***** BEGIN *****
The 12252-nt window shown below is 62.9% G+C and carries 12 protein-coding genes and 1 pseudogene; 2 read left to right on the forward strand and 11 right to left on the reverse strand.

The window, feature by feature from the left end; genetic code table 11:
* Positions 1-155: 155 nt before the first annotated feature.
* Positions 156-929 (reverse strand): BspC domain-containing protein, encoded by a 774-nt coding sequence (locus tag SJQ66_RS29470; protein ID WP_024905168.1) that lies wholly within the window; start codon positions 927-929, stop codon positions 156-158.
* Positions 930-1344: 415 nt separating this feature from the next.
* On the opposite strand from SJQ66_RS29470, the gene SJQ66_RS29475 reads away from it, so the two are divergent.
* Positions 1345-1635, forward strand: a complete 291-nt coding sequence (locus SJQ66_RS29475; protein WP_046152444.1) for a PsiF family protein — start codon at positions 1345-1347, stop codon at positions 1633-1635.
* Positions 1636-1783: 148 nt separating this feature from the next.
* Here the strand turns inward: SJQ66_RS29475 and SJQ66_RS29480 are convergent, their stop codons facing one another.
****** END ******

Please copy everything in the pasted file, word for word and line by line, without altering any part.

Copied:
The 12252-nt window shown below is 62.9% G+C and carries 12 protein-coding genes and 1 pseudogene; 2 read left to right on the forward strand and 11 right to left on the reverse strand.

The window, feature by feature from the left end; genetic code table 11:
* Positions 1-155: 155 nt before the first annotated feature.
* Positions 156-929 (reverse strand): BspC domain-containing protein, encoded by a 774-nt coding sequence (locus tag SJQ66_RS29470; protein ID WP_024905168.1) that lies wholly within the window; start codon positions 927-929, stop codon positions 156-158.
* Positions 930-1344: 415 nt separating this feature from the next.
* On the opposite strand from SJQ66_RS29470, the gene SJQ66_RS29475 reads away from it, so the two are divergent.
* Positions 1345-1635, forward strand: a complete 291-nt coding sequence (locus SJQ66_RS29475; protein WP_046152444.1) for a PsiF family protein — start codon at positions 1345-1347, stop codon at positions 1633-1635.
* Positions 1636-1783: 148 nt separating this feature from the next.
* Here the strand turns inward: SJQ66_RS29475 and SJQ66_RS29480 are convergent, their stop codons facing one another.